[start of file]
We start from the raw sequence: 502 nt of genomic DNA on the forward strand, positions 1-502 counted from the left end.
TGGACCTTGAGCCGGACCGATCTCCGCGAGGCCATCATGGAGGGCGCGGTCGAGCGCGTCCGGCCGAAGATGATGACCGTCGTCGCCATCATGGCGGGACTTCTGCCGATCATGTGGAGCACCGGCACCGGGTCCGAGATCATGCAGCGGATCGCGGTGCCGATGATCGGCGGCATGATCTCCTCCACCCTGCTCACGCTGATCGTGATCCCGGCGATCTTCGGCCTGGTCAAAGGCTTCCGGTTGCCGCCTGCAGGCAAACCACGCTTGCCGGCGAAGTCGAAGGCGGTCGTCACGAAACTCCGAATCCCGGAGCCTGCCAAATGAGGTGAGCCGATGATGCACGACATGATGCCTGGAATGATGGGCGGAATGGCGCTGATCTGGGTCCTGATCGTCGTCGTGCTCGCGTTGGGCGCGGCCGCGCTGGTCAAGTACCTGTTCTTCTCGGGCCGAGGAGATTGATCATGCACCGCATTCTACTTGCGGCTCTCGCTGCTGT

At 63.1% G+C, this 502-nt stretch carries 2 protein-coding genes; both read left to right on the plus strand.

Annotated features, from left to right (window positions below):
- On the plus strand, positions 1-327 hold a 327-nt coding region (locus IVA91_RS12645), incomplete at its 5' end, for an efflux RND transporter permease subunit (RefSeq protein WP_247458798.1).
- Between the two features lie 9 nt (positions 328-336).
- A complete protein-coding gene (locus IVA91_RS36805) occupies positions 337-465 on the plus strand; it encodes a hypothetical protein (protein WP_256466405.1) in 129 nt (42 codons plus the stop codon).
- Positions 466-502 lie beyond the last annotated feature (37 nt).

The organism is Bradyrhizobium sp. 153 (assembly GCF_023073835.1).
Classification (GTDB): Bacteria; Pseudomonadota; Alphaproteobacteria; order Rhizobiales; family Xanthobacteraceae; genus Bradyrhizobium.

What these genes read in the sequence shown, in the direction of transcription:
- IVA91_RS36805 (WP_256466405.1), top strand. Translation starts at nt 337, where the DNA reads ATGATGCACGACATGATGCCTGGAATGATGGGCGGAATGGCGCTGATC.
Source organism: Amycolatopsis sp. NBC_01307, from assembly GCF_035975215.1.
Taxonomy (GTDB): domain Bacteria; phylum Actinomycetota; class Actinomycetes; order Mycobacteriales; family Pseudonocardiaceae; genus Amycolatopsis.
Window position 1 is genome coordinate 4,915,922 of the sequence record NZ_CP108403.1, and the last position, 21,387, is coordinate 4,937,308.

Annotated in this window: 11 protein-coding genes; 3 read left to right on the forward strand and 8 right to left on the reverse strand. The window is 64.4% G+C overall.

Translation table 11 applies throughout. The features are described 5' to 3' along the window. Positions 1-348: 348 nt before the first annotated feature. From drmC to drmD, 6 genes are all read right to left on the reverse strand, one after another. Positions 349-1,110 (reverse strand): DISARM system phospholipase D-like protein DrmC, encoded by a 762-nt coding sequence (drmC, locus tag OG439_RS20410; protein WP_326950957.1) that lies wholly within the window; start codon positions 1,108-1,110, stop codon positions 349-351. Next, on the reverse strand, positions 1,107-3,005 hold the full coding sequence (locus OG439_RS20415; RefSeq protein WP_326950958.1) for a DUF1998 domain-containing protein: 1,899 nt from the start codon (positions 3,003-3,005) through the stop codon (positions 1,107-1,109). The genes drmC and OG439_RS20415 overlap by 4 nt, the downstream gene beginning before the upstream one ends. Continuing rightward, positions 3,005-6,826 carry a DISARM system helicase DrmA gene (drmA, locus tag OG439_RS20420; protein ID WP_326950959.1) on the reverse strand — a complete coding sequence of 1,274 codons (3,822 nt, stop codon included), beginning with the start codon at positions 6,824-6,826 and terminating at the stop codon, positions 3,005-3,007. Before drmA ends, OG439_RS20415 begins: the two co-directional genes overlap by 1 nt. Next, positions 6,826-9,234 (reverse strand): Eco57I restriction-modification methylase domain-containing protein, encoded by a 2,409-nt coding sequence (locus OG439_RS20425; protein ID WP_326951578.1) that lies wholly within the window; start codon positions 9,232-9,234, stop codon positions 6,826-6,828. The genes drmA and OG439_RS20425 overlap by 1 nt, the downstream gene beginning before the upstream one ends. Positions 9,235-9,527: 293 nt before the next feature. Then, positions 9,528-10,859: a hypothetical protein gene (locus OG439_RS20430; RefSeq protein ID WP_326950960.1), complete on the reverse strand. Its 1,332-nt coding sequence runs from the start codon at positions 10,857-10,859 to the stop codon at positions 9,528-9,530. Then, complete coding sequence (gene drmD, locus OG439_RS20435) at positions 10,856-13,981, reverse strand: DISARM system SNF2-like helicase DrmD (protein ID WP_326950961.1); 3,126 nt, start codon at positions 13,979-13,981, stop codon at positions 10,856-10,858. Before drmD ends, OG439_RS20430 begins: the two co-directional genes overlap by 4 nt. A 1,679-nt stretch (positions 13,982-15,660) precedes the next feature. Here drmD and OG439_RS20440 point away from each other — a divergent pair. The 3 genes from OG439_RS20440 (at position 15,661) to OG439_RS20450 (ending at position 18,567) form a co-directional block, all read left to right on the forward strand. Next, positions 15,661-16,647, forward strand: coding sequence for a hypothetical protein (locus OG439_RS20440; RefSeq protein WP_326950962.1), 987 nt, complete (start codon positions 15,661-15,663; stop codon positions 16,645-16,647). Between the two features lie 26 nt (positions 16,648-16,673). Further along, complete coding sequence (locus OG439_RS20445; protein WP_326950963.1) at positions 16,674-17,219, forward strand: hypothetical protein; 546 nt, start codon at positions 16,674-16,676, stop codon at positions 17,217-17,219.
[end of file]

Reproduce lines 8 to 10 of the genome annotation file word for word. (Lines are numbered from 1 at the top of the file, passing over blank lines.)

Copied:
- Positions 466-502 lie beyond the last annotated feature (37 nt).

The organism is Bradyrhizobium sp. 153 (assembly GCF_023073835.1).
Classification (GTDB): Bacteria; Pseudomonadota; Alphaproteobacteria; order Rhizobiales; family Xanthobacteraceae; genus Bradyrhizobium.